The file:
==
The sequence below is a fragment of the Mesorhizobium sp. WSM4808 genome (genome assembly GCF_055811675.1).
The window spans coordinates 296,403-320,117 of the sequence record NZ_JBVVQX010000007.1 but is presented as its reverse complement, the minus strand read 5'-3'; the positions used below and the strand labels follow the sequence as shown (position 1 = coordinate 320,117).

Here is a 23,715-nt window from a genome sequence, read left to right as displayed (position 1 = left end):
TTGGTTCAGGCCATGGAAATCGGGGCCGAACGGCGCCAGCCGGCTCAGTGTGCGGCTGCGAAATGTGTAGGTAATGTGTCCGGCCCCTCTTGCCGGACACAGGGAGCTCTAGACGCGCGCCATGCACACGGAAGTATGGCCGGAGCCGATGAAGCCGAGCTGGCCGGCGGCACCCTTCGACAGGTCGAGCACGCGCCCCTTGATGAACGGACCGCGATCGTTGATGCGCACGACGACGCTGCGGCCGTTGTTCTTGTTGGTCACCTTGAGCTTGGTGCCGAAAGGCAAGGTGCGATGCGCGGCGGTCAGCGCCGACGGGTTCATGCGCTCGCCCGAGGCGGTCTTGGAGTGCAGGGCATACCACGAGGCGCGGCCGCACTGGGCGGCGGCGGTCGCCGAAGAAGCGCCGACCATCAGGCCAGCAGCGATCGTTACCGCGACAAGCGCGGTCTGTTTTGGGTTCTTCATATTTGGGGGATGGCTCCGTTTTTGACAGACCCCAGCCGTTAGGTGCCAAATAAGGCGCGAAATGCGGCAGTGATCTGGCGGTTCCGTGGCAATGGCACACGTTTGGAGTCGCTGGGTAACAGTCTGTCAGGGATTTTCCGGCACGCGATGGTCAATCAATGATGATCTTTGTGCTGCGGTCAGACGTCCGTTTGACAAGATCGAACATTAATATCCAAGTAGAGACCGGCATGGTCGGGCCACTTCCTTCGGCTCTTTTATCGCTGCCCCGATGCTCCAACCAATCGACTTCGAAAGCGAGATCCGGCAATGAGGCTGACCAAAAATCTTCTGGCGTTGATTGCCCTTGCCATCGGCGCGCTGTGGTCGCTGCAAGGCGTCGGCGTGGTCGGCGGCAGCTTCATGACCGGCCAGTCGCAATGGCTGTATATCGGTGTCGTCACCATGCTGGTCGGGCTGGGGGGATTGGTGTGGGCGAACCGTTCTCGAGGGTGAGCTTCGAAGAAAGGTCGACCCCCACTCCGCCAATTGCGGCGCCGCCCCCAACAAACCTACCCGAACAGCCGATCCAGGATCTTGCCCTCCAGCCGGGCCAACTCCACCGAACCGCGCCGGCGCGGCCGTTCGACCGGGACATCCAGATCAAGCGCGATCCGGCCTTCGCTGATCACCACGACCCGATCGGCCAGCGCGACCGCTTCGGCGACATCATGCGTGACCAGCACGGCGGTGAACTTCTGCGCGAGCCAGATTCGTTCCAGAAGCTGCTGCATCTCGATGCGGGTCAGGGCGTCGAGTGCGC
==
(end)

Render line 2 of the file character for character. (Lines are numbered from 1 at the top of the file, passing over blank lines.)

The window spans coordinates 296,403-320,117 of the sequence record NZ_JBVVQX010000007.1 but is presented as its reverse complement, the minus strand read 5'-3'; the positions used below and the strand labels follow the sequence as shown (position 1 = coordinate 320,117).